However we did get to celebrate my little boys birthday at Harry Potter world, who are ‘hidden disability’ aware, we used the Sunflower Lanyard and they were incredibly helpful, when questions were asked in regards to food allergies the staff were on hand to provide the information we needed.

So back to me, the PPV manager….

Portsmouth Parent Voice and our lovely parent reps have been busy attending meetings across the SEND strategy and working in Co-Production with education, health and early years on many new projects.

PPV also attended an SE19 meeting in London, where we got to share some of the good work we are doing across the city, we were able to share this with other forums and local authorities across the south east region.

We have recently held training events on Co- production, SEN Champions and SENDIASS attend PPV to provide a workshop on annual reviews,  these were all well attended and as an outcome provided much knowledge and confidence to many parent carers.

We have held 2 coffee mornings the first with local councillors from across the city and a CAMHS ‘You Said We Did’, both were well attended and many parent carers voices were listened to, CAMHs were able to feedback what they have done as a result of parent carer feedback and a PPV survey.

CAMHs then had the opportunity to chat to parents to see what is going well and what improvements could be made.

In this months newsletter we have a lovely article written by Janet Myers an educational psychologist about the life of a young person with autism and his family, the article highlights some incredible achievements and reminds us that life can get tough at times and that when we focus on what our children and young people can do well they really do start to shine.

Portsmouth Parent voice will be taking a break over the Christmas period so from the Friday 20th December 2019 –  Monday 6th January 2020 our office will be closed, if you call or email please remember we have a 3 day call back and reply policy this will take effect from the 6th of January for emails and calls received over the Christmas period.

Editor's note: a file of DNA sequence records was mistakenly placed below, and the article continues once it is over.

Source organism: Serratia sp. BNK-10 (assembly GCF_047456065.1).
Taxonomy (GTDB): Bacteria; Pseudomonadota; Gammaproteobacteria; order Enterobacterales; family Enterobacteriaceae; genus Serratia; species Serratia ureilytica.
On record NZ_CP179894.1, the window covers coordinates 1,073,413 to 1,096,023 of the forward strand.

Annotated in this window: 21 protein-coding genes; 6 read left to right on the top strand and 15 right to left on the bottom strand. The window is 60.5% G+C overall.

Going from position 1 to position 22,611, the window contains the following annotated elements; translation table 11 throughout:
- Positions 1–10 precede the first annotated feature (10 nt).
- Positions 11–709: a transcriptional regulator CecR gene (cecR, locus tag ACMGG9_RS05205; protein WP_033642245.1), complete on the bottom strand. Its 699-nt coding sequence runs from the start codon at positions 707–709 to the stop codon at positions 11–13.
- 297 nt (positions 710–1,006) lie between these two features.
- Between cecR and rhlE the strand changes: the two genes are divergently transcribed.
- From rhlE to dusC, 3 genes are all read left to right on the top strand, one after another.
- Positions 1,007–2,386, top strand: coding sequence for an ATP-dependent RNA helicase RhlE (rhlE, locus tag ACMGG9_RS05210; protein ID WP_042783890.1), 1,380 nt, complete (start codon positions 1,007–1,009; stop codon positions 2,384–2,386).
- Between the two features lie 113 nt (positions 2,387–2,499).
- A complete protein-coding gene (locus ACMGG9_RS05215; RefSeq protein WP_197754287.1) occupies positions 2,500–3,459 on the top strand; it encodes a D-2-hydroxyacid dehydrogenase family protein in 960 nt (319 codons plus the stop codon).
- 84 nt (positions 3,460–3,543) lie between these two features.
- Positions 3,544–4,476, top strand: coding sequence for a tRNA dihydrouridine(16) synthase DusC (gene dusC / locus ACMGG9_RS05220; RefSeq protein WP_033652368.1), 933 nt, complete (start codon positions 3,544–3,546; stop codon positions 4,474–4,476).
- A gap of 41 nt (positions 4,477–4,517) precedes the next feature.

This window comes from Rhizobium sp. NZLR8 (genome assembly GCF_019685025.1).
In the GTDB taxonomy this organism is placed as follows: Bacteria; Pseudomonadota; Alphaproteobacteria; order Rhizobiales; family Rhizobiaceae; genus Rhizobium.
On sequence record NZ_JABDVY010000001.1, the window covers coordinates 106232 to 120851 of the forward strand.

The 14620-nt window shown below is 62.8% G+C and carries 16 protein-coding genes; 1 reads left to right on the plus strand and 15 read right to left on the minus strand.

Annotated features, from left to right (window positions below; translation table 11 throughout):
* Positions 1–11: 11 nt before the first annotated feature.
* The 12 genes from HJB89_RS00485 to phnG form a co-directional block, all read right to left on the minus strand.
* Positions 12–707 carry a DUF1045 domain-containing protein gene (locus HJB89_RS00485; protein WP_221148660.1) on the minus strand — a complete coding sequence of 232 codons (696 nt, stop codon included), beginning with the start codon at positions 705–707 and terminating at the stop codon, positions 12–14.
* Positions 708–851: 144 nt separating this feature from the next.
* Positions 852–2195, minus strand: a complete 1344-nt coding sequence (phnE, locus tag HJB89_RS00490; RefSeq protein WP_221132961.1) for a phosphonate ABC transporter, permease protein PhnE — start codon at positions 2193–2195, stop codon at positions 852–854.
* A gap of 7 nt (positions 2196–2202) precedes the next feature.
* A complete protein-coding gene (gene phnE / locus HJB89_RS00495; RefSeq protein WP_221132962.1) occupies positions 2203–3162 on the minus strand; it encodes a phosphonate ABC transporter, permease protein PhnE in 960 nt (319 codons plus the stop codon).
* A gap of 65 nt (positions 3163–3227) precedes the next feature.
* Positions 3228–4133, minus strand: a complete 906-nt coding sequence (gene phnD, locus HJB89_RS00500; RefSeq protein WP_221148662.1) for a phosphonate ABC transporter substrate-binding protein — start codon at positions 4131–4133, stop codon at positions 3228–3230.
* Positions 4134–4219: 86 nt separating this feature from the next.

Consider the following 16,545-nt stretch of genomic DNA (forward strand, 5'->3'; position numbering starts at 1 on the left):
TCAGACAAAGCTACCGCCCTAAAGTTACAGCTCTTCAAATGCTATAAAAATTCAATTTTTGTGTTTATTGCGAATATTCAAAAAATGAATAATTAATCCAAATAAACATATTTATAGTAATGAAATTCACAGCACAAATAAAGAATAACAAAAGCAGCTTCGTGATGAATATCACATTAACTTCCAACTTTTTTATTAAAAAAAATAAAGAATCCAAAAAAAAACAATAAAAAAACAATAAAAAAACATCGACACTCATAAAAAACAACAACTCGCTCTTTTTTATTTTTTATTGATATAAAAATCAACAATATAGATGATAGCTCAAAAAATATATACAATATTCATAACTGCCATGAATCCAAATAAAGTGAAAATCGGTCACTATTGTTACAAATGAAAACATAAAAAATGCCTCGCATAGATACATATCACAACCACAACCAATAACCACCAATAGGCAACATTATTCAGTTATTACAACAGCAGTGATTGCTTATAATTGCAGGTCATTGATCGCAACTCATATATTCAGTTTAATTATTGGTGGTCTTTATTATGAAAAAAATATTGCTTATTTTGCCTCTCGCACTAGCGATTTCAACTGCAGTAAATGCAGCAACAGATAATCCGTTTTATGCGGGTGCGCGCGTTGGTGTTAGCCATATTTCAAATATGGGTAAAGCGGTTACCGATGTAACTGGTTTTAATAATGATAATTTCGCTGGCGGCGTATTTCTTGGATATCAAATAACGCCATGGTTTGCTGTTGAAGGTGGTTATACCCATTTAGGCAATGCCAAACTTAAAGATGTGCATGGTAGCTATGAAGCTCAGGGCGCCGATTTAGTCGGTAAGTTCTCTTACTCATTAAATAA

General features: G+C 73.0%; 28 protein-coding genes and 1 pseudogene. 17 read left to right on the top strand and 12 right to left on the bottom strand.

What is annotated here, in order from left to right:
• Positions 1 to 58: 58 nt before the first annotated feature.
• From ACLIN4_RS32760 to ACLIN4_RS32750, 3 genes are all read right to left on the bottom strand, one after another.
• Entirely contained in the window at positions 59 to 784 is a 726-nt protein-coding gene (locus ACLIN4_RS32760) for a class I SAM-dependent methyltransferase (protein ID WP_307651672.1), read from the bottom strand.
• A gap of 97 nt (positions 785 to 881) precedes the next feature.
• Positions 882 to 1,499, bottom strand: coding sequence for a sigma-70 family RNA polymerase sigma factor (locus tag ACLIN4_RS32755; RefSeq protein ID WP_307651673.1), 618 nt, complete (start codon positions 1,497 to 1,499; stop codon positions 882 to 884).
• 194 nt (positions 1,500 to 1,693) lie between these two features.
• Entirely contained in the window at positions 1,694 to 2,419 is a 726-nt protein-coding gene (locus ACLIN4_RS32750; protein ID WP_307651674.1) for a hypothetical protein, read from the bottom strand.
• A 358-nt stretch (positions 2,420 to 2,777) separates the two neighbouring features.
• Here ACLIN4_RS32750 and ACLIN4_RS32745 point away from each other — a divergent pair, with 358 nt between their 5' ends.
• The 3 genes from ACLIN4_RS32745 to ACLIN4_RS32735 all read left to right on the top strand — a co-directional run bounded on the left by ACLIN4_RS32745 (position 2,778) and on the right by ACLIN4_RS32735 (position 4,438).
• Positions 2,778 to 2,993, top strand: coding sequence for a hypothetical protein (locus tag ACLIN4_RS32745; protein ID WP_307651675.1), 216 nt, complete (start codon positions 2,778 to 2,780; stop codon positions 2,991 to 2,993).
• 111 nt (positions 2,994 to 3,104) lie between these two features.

So from all the staff at PPV 


Portsmouth Penguins Disability Swimming Sessions

Non Violent Resistance Support

Is your child violent? Let us help…

Moriah Family Support Group

Moriah Family Support Group confidentially supports all families of children and young ones (0-25) with any special educational needs, particularly those with English as an additional language

Portsmouth Local Offer

Portsmouth is a needs led city and any provision or support should be provided in line with the needs of the child or young person and is not dependent on any formal diagnosis.

This Ordinarily Available Provision document has been co-produced with SENCOs following extensive consultation with head teachers and partners.  It contains information on provision that the local authority expects to be made available for Children and Young People with Special Educational Needs and/or disabilities.

Please click here to be directed to the Local Offer website.

Portsmouth SENDIASS

If you are experiencing issues with school attendance, bulling, school placements, EHCPs and other educational related issues the following link could be useful.